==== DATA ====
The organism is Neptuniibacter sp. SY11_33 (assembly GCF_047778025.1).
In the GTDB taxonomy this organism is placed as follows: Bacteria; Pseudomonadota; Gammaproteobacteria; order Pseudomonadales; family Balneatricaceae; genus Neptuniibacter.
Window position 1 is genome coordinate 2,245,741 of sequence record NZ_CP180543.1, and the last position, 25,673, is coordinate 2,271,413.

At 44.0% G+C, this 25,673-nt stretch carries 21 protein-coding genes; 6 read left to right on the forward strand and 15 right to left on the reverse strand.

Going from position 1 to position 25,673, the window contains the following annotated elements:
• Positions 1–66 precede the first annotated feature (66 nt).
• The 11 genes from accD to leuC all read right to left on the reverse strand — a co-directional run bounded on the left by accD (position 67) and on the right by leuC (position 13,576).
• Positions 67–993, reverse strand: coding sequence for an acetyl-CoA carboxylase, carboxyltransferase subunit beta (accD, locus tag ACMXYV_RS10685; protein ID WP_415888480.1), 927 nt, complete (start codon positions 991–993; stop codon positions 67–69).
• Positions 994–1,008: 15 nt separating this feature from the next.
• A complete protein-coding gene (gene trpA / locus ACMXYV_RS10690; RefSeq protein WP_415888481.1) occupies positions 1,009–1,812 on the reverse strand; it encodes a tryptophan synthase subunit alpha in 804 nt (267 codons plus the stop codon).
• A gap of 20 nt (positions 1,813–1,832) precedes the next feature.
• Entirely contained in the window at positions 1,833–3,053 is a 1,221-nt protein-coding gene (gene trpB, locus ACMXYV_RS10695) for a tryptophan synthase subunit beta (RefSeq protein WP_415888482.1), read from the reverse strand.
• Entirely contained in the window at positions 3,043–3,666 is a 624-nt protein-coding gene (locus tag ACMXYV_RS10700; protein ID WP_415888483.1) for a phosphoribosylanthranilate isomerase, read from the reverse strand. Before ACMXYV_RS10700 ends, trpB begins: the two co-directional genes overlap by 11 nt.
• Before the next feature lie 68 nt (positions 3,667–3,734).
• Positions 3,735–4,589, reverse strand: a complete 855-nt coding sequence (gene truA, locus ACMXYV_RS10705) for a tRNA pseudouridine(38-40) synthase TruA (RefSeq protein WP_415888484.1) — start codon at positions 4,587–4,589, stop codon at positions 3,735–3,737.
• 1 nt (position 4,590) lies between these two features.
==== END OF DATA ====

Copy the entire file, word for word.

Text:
The organism is Neptuniibacter sp. SY11_33 (assembly GCF_047778025.1).
In the GTDB taxonomy this organism is placed as follows: Bacteria; Pseudomonadota; Gammaproteobacteria; order Pseudomonadales; family Balneatricaceae; genus Neptuniibacter.
Window position 1 is genome coordinate 2,245,741 of sequence record NZ_CP180543.1, and the last position, 25,673, is coordinate 2,271,413.

At 44.0% G+C, this 25,673-nt stretch carries 21 protein-coding genes; 6 read left to right on the forward strand and 15 right to left on the reverse strand.

Going from position 1 to position 25,673, the window contains the following annotated elements:
• Positions 1–66 precede the first annotated feature (66 nt).
• The 11 genes from accD to leuC all read right to left on the reverse strand — a co-directional run bounded on the left by accD (position 67) and on the right by leuC (position 13,576).
• Positions 67–993, reverse strand: coding sequence for an acetyl-CoA carboxylase, carboxyltransferase subunit beta (accD, locus tag ACMXYV_RS10685; protein ID WP_415888480.1), 927 nt, complete (start codon positions 991–993; stop codon positions 67–69).
• Positions 994–1,008: 15 nt separating this feature from the next.
• A complete protein-coding gene (gene trpA / locus ACMXYV_RS10690; RefSeq protein WP_415888481.1) occupies positions 1,009–1,812 on the reverse strand; it encodes a tryptophan synthase subunit alpha in 804 nt (267 codons plus the stop codon).
• A gap of 20 nt (positions 1,813–1,832) precedes the next feature.
• Entirely contained in the window at positions 1,833–3,053 is a 1,221-nt protein-coding gene (gene trpB, locus ACMXYV_RS10695) for a tryptophan synthase subunit beta (RefSeq protein WP_415888482.1), read from the reverse strand.
• Entirely contained in the window at positions 3,043–3,666 is a 624-nt protein-coding gene (locus tag ACMXYV_RS10700; protein ID WP_415888483.1) for a phosphoribosylanthranilate isomerase, read from the reverse strand. Before ACMXYV_RS10700 ends, trpB begins: the two co-directional genes overlap by 11 nt.
• Before the next feature lie 68 nt (positions 3,667–3,734).
• Positions 3,735–4,589, reverse strand: a complete 855-nt coding sequence (gene truA, locus ACMXYV_RS10705) for a tRNA pseudouridine(38-40) synthase TruA (RefSeq protein WP_415888484.1) — start codon at positions 4,587–4,589, stop codon at positions 3,735–3,737.
• 1 nt (position 4,590) lies between these two features.